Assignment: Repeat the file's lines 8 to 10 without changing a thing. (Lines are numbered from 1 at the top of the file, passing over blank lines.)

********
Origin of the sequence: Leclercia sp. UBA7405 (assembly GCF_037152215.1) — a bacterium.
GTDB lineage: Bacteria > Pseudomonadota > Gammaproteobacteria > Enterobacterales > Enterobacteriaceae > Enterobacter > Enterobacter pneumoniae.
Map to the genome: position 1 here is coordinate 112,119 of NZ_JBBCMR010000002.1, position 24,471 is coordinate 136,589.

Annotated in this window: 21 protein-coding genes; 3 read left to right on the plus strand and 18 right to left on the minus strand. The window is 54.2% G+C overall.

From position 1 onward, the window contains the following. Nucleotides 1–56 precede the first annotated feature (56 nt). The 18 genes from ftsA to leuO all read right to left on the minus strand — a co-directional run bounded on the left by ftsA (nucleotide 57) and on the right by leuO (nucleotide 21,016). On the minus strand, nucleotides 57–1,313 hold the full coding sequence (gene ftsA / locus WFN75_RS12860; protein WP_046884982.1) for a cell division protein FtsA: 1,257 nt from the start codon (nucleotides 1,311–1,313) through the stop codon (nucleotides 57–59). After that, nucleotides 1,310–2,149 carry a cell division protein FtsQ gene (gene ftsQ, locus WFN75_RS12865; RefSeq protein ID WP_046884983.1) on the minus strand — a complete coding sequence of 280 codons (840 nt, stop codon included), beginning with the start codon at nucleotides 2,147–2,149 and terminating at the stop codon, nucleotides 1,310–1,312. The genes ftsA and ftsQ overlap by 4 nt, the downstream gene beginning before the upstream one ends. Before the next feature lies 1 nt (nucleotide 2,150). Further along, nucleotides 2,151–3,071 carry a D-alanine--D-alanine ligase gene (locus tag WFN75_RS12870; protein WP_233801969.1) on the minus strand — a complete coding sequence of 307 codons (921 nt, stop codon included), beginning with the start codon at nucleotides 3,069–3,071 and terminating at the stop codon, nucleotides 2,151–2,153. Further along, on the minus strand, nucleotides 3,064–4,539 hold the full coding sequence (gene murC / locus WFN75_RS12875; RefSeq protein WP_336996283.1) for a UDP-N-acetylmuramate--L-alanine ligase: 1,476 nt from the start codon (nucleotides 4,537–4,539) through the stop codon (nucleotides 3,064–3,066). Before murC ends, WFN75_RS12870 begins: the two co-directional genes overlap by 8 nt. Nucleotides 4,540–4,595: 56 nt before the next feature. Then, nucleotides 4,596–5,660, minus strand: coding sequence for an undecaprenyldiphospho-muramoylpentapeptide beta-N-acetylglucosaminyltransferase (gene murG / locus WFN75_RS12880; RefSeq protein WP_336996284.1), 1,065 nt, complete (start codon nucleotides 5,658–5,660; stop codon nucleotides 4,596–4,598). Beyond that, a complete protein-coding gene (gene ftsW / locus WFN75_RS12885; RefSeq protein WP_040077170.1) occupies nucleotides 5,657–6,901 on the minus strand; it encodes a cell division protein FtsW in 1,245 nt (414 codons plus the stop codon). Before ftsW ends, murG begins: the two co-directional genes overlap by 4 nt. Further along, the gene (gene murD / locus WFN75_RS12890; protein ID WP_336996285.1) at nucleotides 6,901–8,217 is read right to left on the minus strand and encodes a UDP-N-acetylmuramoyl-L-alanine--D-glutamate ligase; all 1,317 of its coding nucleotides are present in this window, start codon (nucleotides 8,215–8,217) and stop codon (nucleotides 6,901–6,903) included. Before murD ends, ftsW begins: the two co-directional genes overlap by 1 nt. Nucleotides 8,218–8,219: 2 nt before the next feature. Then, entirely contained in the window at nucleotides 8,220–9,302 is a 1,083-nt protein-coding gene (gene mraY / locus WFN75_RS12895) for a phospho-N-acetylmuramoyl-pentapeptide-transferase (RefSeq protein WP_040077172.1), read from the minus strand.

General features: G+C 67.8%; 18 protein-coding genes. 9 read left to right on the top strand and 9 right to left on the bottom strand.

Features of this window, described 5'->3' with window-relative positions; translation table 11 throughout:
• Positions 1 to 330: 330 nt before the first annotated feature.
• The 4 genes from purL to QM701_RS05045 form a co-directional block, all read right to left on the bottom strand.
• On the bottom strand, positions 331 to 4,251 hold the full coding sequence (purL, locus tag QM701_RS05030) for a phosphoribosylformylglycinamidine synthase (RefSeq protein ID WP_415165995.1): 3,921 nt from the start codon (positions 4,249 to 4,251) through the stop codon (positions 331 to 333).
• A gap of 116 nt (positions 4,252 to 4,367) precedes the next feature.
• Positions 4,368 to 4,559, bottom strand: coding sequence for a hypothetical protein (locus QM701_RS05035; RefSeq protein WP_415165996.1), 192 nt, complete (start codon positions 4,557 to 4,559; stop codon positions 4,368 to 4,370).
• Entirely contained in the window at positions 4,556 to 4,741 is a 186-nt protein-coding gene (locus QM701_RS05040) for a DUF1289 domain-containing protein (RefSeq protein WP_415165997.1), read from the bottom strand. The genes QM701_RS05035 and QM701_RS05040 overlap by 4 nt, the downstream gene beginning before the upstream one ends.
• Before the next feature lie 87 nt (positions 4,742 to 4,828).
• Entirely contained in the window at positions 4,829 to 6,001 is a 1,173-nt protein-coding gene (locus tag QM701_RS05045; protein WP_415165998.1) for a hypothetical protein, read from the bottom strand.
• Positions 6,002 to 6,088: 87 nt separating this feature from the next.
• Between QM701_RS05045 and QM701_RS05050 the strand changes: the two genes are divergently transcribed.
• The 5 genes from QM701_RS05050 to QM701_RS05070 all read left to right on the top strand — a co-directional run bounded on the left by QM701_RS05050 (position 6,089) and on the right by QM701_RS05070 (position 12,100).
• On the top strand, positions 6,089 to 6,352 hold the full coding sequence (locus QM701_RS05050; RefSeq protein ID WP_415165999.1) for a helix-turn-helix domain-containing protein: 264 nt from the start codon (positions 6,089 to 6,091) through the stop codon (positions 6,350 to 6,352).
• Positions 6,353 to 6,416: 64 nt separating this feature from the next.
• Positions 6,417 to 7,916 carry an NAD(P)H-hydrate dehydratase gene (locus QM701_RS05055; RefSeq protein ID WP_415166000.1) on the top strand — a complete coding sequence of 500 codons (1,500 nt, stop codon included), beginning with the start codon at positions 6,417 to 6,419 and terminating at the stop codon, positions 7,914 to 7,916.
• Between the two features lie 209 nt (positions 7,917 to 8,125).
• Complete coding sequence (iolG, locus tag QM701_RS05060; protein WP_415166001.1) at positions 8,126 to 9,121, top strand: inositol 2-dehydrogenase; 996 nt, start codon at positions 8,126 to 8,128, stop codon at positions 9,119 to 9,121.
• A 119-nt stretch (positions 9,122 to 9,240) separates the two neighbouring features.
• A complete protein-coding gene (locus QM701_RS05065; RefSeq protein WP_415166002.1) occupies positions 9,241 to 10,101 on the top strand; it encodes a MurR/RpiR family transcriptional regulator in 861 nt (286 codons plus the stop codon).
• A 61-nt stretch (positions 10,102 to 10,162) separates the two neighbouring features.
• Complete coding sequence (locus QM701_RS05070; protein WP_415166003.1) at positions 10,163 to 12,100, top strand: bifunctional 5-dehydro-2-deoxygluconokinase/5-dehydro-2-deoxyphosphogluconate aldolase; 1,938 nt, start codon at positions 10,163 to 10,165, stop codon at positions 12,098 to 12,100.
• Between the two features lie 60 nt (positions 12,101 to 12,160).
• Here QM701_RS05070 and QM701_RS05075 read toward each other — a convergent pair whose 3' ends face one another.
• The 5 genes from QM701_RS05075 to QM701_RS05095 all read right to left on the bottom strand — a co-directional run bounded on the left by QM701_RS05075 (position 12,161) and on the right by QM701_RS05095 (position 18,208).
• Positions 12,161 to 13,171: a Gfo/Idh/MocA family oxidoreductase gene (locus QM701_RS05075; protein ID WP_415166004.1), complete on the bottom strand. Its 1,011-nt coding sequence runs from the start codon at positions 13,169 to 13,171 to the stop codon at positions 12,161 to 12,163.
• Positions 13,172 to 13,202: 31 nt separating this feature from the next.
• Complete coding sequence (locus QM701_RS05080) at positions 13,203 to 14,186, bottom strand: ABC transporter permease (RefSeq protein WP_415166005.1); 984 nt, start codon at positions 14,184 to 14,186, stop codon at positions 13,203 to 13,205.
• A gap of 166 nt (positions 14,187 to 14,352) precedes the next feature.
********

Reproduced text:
• Positions 1 to 330: 330 nt before the first annotated feature.
• The 4 genes from purL to QM701_RS05045 form a co-directional block, all read right to left on the bottom strand.
• On the bottom strand, positions 331 to 4,251 hold the full coding sequence (purL, locus tag QM701_RS05030) for a phosphoribosylformylglycinamidine synthase (RefSeq protein ID WP_415165995.1): 3,921 nt from the start codon (positions 4,249 to 4,251) through the stop codon (positions 331 to 333).